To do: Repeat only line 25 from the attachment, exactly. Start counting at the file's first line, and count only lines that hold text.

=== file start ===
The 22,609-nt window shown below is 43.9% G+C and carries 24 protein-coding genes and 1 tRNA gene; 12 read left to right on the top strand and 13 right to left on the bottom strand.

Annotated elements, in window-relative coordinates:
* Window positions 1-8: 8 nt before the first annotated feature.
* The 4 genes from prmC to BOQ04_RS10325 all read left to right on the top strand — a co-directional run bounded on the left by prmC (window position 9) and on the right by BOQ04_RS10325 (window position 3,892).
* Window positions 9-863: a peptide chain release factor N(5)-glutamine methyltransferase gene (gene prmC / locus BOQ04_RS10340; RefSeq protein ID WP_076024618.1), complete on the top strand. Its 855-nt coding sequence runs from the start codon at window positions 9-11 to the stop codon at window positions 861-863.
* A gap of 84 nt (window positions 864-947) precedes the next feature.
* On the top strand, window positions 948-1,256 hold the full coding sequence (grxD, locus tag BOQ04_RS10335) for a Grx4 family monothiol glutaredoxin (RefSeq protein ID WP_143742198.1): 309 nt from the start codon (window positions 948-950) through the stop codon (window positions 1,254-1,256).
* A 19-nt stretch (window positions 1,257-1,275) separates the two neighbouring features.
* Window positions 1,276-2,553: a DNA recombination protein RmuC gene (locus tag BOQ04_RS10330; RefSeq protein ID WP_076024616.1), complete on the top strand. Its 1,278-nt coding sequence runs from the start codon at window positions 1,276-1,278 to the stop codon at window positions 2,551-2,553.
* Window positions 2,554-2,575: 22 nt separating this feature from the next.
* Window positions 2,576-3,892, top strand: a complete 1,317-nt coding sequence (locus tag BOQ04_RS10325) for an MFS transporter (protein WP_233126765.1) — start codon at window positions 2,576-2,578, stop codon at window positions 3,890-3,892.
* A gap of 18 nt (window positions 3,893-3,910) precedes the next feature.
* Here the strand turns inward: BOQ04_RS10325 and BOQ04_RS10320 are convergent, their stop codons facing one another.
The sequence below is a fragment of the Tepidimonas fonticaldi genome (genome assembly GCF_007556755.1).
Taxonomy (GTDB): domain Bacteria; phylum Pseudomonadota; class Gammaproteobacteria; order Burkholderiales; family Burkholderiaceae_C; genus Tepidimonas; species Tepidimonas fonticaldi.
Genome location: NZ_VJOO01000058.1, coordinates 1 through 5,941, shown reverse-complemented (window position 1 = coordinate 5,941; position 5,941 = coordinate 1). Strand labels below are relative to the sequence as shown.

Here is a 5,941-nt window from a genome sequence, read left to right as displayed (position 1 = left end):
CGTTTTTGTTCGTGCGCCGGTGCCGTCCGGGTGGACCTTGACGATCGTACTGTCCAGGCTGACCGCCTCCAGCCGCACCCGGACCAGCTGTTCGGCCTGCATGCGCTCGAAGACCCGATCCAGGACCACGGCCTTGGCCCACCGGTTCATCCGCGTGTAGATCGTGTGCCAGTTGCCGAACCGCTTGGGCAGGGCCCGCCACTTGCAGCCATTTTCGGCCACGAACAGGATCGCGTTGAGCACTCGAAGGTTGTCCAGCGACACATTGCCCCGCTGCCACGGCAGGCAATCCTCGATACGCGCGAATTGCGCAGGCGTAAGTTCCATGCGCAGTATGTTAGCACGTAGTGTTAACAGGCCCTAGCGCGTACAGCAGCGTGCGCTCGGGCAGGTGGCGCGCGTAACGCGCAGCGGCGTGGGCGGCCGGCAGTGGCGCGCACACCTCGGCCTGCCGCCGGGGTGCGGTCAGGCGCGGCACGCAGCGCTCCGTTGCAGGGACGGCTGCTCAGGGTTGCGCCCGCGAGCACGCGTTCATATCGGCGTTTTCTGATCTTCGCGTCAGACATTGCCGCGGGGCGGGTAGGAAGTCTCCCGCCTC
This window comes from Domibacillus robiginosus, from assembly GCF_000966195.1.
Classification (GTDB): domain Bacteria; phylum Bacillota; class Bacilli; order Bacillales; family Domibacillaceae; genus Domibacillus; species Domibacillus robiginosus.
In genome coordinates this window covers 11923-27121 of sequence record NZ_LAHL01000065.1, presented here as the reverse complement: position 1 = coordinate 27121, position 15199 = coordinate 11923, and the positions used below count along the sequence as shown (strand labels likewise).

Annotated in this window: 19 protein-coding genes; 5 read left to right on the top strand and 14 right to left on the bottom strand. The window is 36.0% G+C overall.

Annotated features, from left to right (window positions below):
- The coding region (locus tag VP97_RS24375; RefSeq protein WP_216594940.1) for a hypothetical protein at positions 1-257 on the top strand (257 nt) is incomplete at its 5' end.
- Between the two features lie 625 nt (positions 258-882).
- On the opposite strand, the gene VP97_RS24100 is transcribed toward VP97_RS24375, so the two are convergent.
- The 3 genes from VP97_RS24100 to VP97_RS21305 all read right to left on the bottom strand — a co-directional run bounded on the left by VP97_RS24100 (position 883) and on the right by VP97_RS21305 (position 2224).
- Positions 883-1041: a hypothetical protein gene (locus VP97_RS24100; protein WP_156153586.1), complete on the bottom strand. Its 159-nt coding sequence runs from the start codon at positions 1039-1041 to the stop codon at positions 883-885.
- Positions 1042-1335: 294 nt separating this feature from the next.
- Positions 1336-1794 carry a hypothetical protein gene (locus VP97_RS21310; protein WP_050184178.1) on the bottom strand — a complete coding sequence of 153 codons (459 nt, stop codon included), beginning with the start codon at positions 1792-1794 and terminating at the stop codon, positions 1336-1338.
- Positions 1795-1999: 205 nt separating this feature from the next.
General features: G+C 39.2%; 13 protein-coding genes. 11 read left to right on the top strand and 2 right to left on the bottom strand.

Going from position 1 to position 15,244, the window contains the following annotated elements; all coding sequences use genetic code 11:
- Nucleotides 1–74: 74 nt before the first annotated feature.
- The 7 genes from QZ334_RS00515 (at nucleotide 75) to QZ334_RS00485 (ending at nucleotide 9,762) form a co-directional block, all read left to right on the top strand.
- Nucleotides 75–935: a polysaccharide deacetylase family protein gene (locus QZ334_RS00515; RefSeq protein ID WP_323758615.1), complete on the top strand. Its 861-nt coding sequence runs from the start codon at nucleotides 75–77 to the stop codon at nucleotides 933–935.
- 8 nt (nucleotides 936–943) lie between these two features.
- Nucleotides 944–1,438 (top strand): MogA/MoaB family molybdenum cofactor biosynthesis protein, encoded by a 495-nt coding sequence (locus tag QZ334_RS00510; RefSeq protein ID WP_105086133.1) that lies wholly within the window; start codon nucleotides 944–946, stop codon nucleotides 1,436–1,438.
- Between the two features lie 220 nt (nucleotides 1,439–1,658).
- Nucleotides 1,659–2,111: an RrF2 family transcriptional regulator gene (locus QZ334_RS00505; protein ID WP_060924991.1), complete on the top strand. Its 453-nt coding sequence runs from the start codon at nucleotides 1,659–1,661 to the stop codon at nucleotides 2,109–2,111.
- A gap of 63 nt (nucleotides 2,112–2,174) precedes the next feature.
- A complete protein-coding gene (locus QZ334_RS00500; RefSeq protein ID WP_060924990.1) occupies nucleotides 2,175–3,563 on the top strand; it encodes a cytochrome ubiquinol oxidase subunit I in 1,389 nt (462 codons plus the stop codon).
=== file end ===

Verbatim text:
- Between the two features lie 625 nt (positions 258-882).